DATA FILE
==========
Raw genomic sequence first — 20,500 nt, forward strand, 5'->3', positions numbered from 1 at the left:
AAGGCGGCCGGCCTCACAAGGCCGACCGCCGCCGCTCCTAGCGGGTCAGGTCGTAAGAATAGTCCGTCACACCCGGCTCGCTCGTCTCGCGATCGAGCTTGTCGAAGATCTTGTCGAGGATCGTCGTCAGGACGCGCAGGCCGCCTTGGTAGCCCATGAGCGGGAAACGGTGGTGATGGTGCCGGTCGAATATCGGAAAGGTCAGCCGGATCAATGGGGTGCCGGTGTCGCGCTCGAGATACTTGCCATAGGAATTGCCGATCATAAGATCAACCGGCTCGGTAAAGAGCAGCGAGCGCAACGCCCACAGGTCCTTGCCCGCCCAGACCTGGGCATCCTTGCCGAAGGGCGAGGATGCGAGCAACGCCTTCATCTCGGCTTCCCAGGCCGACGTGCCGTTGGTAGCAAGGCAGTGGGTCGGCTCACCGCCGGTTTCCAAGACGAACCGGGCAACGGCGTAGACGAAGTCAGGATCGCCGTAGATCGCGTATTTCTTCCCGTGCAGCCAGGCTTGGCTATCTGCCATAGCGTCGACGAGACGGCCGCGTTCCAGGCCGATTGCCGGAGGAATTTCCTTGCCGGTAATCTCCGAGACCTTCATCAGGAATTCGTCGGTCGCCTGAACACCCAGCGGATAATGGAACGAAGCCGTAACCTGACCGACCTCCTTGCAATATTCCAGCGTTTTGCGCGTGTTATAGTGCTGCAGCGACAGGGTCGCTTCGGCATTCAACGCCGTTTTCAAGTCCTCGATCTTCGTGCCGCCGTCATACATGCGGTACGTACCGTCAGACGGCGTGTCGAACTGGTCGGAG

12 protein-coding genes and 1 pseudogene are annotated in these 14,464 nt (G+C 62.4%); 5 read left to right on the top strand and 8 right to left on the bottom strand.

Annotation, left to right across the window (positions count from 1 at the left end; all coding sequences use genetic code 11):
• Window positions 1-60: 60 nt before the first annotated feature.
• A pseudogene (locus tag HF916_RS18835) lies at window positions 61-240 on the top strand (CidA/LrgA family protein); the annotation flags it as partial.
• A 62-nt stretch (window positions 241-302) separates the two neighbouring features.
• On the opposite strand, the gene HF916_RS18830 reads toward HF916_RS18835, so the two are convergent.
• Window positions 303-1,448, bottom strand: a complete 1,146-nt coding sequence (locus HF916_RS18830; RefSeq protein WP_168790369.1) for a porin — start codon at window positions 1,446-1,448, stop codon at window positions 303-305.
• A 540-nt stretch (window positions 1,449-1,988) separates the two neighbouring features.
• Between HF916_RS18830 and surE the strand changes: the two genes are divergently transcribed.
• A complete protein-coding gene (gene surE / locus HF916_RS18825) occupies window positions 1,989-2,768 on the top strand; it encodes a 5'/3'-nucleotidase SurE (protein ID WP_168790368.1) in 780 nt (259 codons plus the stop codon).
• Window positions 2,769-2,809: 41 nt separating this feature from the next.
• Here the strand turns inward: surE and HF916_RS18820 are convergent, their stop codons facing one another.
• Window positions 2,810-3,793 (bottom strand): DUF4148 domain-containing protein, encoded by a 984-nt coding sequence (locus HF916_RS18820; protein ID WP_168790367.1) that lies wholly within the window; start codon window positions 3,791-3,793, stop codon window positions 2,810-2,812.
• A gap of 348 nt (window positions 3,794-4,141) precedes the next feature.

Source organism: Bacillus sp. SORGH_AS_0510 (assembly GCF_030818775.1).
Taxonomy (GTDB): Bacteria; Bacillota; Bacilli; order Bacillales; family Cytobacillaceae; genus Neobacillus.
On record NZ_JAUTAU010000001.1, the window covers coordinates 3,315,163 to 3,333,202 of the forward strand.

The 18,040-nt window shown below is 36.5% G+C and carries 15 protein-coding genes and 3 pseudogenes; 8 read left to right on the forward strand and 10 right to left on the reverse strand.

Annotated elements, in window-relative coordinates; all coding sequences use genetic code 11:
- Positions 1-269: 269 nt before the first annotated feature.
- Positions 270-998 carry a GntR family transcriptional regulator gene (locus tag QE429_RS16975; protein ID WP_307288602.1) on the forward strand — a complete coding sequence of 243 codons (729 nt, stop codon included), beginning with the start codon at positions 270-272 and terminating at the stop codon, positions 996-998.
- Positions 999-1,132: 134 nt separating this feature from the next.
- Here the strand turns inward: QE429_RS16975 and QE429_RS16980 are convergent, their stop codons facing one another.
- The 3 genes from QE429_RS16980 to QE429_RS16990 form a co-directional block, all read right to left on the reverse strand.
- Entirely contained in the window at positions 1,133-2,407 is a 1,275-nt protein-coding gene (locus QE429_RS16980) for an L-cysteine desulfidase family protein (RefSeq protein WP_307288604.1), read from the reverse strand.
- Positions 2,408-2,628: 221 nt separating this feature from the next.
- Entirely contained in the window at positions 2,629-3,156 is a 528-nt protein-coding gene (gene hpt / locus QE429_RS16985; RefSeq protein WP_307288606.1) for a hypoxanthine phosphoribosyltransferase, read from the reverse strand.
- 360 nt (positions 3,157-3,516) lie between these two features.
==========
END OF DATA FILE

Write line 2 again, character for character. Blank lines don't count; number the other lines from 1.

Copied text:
AAGGCGGCCGGCCTCACAAGGCCGACCGCCGCCGCTCCTAGCGGGTCAGGTCGTAAGAATAGTCCGTCACACCCGGCTCGCTCGTCTCGCGATCGAGCTTGTCGAAGATCTTGTCGAGGATCGTCGTCAGGACGCGCAGGCCGCCTTGGTAGCCCATGAGCGGGAAACGGTGGTGATGGTGCCGGTCGAATATCGGAAAGGTCAGCCGGATCAATGGGGTGCCGGTGTCGCGCTCGAGATACTTGCCATAGGAATTGCCGATCATAAGATCAACCGGCTCGGTAAAGAGCAGCGAGCGCAACGCCCACAGGTCCTTGCCCGCCCAGACCTGGGCATCCTTGCCGAAGGGCGAGGATGCGAGCAACGCCTTCATCTCGGCTTCCCAGGCCGACGTGCCGTTGGTAGCAAGGCAGTGGGTCGGCTCACCGCCGGTTTCCAAGACGAACCGGGCAACGGCGTAGACGAAGTCAGGATCGCCGTAGATCGCGTATTTCTTCCCGTGCAGCCAGGCTTGGCTATCTGCCATAGCGTCGACGAGACGGCCGCGTTCCAGGCCGATTGCCGGAGGAATTTCCTTGCCGGTAATCTCCGAGACCTTCATCAGGAATTCGTCGGTCGCCTGAACACCCAGCGGATAATGGAACGAAGCCGTAACCTGACCGACCTCCTTGCAATATTCCAGCGTTTTGCGCGTGTTATAGTGCTGCAGCGACAGGGTCGCTTCGGCATTCAACGCCGTTTTCAAGTCCTCGATCTTCGTGCCGCCGTCATACATGCGGTACGTACCGTCAGACGGCGTGTCGAACTGGTCGGAG